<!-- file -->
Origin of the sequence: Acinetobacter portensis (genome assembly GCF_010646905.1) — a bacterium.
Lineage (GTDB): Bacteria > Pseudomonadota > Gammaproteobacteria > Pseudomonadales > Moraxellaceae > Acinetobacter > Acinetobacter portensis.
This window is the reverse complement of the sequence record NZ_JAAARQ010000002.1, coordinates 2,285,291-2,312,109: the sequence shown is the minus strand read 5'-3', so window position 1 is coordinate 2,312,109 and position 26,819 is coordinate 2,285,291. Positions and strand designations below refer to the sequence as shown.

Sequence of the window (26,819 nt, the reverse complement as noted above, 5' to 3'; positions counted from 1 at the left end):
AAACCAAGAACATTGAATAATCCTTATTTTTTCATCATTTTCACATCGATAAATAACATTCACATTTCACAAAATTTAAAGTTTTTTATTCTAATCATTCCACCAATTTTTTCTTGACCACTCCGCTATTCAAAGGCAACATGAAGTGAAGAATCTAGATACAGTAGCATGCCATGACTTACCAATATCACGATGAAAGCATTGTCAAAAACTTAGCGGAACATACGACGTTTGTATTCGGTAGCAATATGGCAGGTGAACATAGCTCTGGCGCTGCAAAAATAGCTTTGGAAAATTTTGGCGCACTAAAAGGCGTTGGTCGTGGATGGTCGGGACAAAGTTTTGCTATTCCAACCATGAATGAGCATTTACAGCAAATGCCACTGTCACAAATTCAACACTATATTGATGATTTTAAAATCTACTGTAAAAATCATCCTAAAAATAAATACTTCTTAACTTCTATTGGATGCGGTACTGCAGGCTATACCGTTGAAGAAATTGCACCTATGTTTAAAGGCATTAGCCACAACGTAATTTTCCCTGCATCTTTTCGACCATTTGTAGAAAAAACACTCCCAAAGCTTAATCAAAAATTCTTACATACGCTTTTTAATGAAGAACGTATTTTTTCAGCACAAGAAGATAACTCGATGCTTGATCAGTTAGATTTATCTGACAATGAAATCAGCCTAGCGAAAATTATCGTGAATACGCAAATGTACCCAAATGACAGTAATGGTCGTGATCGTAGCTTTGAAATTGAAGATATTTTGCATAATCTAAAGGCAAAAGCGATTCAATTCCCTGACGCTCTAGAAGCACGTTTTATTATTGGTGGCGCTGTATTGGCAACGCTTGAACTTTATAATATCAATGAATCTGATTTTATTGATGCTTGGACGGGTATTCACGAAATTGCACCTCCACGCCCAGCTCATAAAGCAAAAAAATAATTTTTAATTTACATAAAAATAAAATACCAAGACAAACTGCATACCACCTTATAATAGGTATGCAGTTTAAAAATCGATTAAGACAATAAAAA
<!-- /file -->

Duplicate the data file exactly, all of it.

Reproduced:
Origin of the sequence: Acinetobacter portensis (genome assembly GCF_010646905.1) — a bacterium.
Lineage (GTDB): Bacteria > Pseudomonadota > Gammaproteobacteria > Pseudomonadales > Moraxellaceae > Acinetobacter > Acinetobacter portensis.
This window is the reverse complement of the sequence record NZ_JAAARQ010000002.1, coordinates 2,285,291-2,312,109: the sequence shown is the minus strand read 5'-3', so window position 1 is coordinate 2,312,109 and position 26,819 is coordinate 2,285,291. Positions and strand designations below refer to the sequence as shown.

Sequence of the window (26,819 nt, the reverse complement as noted above, 5' to 3'; positions counted from 1 at the left end):
AAACCAAGAACATTGAATAATCCTTATTTTTTCATCATTTTCACATCGATAAATAACATTCACATTTCACAAAATTTAAAGTTTTTTATTCTAATCATTCCACCAATTTTTTCTTGACCACTCCGCTATTCAAAGGCAACATGAAGTGAAGAATCTAGATACAGTAGCATGCCATGACTTACCAATATCACGATGAAAGCATTGTCAAAAACTTAGCGGAACATACGACGTTTGTATTCGGTAGCAATATGGCAGGTGAACATAGCTCTGGCGCTGCAAAAATAGCTTTGGAAAATTTTGGCGCACTAAAAGGCGTTGGTCGTGGATGGTCGGGACAAAGTTTTGCTATTCCAACCATGAATGAGCATTTACAGCAAATGCCACTGTCACAAATTCAACACTATATTGATGATTTTAAAATCTACTGTAAAAATCATCCTAAAAATAAATACTTCTTAACTTCTATTGGATGCGGTACTGCAGGCTATACCGTTGAAGAAATTGCACCTATGTTTAAAGGCATTAGCCACAACGTAATTTTCCCTGCATCTTTTCGACCATTTGTAGAAAAAACACTCCCAAAGCTTAATCAAAAATTCTTACATACGCTTTTTAATGAAGAACGTATTTTTTCAGCACAAGAAGATAACTCGATGCTTGATCAGTTAGATTTATCTGACAATGAAATCAGCCTAGCGAAAATTATCGTGAATACGCAAATGTACCCAAATGACAGTAATGGTCGTGATCGTAGCTTTGAAATTGAAGATATTTTGCATAATCTAAAGGCAAAAGCGATTCAATTCCCTGACGCTCTAGAAGCACGTTTTATTATTGGTGGCGCTGTATTGGCAACGCTTGAACTTTATAATATCAATGAATCTGATTTTATTGATGCTTGGACGGGTATTCACGAAATTGCACCTCCACGCCCAGCTCATAAAGCAAAAAAATAATTTTTAATTTACATAAAAATAAAATACCAAGACAAACTGCATACCACCTTATAATAGGTATGCAGTTTAAAAATCGATTAAGACAATAAAAA